spin spin spin

	I sit down to write and I want to warm up first. One writer, Heather Sellers, says to draw a spiral whenever you are stuck, the movement unlocks some part of your mind. According to her, it works for 29 out of 30 people. She also can’t recognize faces, even the ones of her family. I remember when I thought I saw my brother come up from the basement. This was a big deal for me, I had not seen him in weeks. He had dropped out of high school and was smoking more pot and taking other colorful drugs. To this day, the stench of weed reminds me of home. That’s how I knew he was close, that he was burning relaxation into his body, and probably not contemplating suicide or anything. He was safe and therefore, I was safe. So when I saw him, my voice cracked a hello. It wasn’t him, it was his short, fat friend who was a different skin tone than my brother.
	
	I sit down to write just after I draw a few spirals, warming up with one of my many hoodies, and I realize I am not sitting right. Easy fix. My massage therapist taught me how to sit. I’ve been going to her and an assortment of different chiropractors for years. All of them were anti-vaxxers for some reason, but they made little-scoliosis-me feel so good: One had a waterbed that jiggled the tightness out of you, the other had this handheld blender machine for your back, the last gave 12-year-old me financial advice after my mom told him to stop telling me about chemtrails. My mom worked for Waterbed Dude. I was in earshot when my mom told my sister that Waterbed Dude screamed at her. They would go to the back room and he would lose it. I don’t remember feeling anything when I heard that. How could I have felt nothing though? I can’t imagine anyone screaming at my mom, she carried, gave birth to, and raised four ungrateful, great people. I can’t imagine the person who treated me to a waterbed and a not-as-messed-up spine yelling at my mother. I take a deep breath, relax and round my lower back, sit on my sits bone, straighten my upper back, and raise my neck. The man who yelled at my mom would be proud.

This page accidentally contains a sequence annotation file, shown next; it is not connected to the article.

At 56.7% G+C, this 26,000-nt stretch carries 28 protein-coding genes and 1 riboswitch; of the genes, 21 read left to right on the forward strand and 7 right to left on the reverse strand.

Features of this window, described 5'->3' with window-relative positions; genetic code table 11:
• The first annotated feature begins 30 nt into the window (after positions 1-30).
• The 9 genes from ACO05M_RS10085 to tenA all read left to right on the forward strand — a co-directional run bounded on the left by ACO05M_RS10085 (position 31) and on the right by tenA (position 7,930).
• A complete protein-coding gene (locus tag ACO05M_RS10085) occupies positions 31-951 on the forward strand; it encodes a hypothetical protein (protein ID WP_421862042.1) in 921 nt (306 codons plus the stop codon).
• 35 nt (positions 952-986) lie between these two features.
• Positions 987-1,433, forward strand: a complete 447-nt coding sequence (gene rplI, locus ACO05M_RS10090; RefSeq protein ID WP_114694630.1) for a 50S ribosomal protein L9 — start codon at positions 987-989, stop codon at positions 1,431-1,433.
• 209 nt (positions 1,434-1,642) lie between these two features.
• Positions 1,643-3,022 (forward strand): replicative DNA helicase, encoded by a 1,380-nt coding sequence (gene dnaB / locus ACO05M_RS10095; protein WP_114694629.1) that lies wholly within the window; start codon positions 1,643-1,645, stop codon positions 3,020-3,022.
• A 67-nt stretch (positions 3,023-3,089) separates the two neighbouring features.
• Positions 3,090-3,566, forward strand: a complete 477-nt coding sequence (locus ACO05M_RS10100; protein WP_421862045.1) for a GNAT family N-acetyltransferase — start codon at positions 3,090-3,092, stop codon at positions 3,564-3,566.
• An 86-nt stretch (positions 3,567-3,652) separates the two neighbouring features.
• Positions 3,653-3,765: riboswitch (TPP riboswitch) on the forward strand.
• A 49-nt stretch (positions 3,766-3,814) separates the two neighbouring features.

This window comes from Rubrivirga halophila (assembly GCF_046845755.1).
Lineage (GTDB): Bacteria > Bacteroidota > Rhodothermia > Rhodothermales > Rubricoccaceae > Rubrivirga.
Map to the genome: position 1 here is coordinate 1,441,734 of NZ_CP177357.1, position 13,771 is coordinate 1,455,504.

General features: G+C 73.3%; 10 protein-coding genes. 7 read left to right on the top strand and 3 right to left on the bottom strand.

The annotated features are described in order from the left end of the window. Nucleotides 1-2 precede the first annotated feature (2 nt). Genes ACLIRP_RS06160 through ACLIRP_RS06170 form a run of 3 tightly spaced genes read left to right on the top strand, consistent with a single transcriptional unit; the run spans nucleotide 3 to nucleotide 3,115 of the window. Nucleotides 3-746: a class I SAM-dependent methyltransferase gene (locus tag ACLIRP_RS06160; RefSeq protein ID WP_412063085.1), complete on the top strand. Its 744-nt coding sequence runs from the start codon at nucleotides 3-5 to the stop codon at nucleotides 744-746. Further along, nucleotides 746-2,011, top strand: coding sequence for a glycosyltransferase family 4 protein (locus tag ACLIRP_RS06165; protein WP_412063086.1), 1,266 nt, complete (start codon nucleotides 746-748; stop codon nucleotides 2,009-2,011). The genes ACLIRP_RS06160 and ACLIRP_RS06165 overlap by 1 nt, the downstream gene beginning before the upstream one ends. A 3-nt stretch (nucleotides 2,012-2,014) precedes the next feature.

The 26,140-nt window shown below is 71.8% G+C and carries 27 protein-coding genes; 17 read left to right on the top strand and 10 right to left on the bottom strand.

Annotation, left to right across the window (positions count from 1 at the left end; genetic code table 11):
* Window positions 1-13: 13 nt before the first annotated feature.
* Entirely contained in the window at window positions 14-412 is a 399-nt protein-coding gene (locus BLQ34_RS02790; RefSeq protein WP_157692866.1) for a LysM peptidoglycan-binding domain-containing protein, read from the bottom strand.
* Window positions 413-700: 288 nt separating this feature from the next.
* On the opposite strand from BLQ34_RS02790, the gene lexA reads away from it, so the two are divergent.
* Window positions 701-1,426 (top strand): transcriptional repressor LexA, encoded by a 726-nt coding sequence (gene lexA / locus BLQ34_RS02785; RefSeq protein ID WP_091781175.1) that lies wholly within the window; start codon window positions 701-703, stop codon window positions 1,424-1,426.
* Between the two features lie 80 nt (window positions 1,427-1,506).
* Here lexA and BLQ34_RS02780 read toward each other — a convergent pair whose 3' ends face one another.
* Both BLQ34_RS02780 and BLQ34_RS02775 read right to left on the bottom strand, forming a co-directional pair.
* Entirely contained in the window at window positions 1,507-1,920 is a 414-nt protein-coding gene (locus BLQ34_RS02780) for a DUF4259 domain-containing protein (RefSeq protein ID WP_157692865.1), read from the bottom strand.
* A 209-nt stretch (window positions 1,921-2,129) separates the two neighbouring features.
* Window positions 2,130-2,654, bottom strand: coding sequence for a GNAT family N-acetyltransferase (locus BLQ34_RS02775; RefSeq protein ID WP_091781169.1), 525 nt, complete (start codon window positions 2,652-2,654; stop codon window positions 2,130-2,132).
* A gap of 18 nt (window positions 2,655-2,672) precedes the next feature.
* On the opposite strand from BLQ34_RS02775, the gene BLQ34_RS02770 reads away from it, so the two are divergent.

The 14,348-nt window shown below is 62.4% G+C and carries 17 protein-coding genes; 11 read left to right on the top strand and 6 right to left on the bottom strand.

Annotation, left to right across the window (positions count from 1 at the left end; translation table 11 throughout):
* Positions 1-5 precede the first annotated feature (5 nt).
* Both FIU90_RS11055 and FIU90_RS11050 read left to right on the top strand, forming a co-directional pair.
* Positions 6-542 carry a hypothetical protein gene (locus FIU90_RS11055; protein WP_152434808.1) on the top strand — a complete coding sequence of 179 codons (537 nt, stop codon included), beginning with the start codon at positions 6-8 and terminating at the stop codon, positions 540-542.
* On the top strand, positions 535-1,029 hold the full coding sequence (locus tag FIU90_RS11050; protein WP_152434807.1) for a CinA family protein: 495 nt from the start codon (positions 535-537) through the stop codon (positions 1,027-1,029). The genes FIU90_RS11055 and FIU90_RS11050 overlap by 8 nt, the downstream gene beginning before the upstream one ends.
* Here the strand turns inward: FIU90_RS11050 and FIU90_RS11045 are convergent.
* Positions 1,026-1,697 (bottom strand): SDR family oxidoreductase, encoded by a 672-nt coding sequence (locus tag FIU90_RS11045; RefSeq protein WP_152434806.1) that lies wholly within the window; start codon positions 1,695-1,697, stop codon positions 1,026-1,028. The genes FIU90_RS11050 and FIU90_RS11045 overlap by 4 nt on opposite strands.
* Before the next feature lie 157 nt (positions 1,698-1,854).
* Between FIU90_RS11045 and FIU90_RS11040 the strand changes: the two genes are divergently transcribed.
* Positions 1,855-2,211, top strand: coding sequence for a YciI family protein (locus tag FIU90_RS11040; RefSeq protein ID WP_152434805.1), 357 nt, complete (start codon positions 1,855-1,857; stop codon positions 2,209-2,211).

I sit down to write just after I draw a few spirals, warming up with one of my many hoodies, sitting on my sits bone, and my mind stops. I can’t stop myself from stopping. That damn punch to my temple. 7 months stopped. I had to relearn balance, train my eyes to read more than a paragraph before taking a nap, lock myself in my room with the lights off and a shirt covering my eyes, and pray for sleep that rarely came. Why the hell was I, the crooked kid with scoliosis, the crybaby who snots everywhere, the boy who wrote poetry, why the hell was he training for an amateur fight? I was used to migraines from my scoliosis, so I wasn’t scared of a little bit more pain. Grown men were shocked I wouldn’t stop no matter how much they hit me. And their words built my confidence up more than their kicks and punches tore my body down. All those hits were something solid and dependable when my thoughts were almost as curvy as Beyonce. I wanted more praise, so I ‘trained’ alone in the bathroom. My eyes would lock with those in the mirror. Then I would hit my stomach where my abyss was, top and sides of my thighs, anywhere, and made sure no part of my face telegraphed that I could feel. I hit until I winced and then went harder for being weak. That ‘training’ became more regular, usually when I felt anxious or overwhelmed and I needed to hurt my body to escape my mind. The pain felt good. Plus I loved kickboxing classes. Nothing spiraled there. So I took off my headgear when my instructor said that they made concussions worse. As I sparred with a man, I saw his right-hand drop an inch, poor form telegraphing that he would throw a cross, a straight-forward punch. I stepped to the left as quick as my 17-year-old body allowed, jerking my head sideways to get out of the way. Only he had purposefully made it look like he would throw a cross, and good on him for having nice fakes. He didn’t think I would ram my temple into his boxing glove. I didn’t blackout. I said I was okay. My toughness impressed him again. I felt good, relieved that I barely had a thought to twirl. It felt like the pit in my stomach was gone and I could finally focus on the man in front of me. I continued to spar on for 40 minutes.